When the issue was raised earlier this year by House Ways and Means Committee Chairman Dan Rostenkowski (D-Ill.), it was quickly opposed by industry lobbyists, as well as liberal groups who protested its effect on the poor.
A 5-cent increase in the excise taxes on all motor fuels (the gasoline tax is now 9 cents per gallon) would yield $4.7 billion in fiscal 1988.
A White House official who asked not to be identified said the Michel proposal, which outlined general goals for spending and revenues without getting into specifics, was crafted in consultation with the administration.
Michel's proposal calls for $8 billion in real tax increases in the first year and $12 billion the second. It would raise another $6.4 in additional revenues from user fees and asset sales.
It proposes $9.3 billion in discretionary spending cuts, $4.9 from defense and $4.4 from domestic programs.
Those savings would be achieved by freezing discretionary spending, including defense, for the first half of this fiscal year and increasing it by 2 percent in the second half. An additional $5.1 billion in savings would come from reducing the costs of farm programs, Medicare and student loans, programs known as entitlements.
Two elements that caught the attention of Democrats who have repeatedly criticized Reagan for inflexibility in the talks were an increase of about $2 billion in taxes that the administration is now willing to accept, and another $1.4 billion reduction in military spending below its previous bargaining posture.
Military spending would be about $284.4 billion in Michel's plan, well below what Reagan requested, but about $1 billion above what Congress approved in its budget in June.
"It's a meaningful offer," said Sen. Lloyd Bentsen (D-Tex.), chairman of the Senate Finance Committee. "We are taking a serious look at it."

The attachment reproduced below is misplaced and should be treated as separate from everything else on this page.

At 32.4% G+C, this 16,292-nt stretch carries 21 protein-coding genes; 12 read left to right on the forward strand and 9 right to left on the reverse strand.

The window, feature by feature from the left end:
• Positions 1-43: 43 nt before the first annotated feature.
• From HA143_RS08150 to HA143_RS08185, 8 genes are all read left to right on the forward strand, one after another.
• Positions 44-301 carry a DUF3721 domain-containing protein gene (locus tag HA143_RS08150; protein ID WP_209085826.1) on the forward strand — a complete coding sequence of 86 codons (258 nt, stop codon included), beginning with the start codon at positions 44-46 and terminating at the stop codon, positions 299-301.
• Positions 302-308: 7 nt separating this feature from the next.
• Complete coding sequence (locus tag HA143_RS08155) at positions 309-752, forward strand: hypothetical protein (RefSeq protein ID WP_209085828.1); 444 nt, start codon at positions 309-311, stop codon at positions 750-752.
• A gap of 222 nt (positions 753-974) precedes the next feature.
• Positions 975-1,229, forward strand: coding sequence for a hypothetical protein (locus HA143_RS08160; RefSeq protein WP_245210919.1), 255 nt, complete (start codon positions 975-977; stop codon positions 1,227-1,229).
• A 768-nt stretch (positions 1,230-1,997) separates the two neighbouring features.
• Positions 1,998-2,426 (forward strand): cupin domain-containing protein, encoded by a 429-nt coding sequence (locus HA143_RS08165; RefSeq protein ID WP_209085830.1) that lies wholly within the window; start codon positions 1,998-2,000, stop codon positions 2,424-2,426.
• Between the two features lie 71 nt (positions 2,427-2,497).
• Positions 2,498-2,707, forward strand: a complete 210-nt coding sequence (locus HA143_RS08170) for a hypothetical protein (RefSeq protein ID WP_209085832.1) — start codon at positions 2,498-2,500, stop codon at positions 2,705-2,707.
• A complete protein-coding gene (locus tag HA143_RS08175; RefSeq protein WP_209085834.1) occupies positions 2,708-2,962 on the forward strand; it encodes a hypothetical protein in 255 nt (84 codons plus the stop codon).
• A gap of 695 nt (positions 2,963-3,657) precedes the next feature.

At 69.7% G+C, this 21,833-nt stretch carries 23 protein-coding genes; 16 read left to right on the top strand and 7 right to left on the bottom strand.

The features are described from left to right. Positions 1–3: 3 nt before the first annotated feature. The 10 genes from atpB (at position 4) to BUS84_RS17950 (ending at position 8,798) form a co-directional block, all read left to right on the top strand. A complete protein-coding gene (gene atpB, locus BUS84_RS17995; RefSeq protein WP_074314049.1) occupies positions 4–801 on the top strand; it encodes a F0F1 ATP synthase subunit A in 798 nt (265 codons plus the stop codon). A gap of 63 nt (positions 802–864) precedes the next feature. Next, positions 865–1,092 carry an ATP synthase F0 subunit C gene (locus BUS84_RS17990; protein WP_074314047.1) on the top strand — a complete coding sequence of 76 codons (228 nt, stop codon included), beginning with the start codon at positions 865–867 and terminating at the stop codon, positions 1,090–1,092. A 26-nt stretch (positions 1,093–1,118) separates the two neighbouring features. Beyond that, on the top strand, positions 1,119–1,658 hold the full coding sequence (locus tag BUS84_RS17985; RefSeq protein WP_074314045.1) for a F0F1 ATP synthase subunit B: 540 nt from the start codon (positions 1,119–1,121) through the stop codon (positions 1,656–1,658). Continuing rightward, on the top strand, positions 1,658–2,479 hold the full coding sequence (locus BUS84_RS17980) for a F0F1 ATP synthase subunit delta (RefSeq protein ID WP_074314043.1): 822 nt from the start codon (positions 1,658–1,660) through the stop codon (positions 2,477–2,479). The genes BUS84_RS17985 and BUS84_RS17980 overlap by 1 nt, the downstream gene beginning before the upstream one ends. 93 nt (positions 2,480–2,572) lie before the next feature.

Sen. J. Bennett Johnston (D-La.) called the "broad numbers a good starting point," but cautioned that "we haven't seen the details." Johnston added, however, that Democrats still will want higher taxes given the level of spending cuts.
Though Michel's plan does not contain any reductions in cost-of-living allowances for those who benefit from federal retirement programs, a White House official said yesterday, "I don't think anything is dead."
Republicans who met with the president were divided on whether any plan cutting back COLAs for Social Security beneficiaries and federal government retirees could be sold in the House and Senate, according to participants in the meeting.
Reagan, Michel said, "affirmed his earlier position" that Social Security should not be on the table in the talks.
Though some Republicans have pushed the talks to consider COLA reductions, others have strongly resisted such a move. "If Social Security is in there, I'm not there," said Rep. Trent Lott (R-Miss.), House minority whip.
Even with yesterday's movement, most lawmakers in the talks said no iron-clad deal acceptable to all parties is imminent. The group does not plan to meet over the weekend.
One Democratic aide said, "It's way too early. It's just a plan. There are some good things in it, but there are some good things in all proposals."Staff writers David S. Broder and Anne Swardson contributed to this report.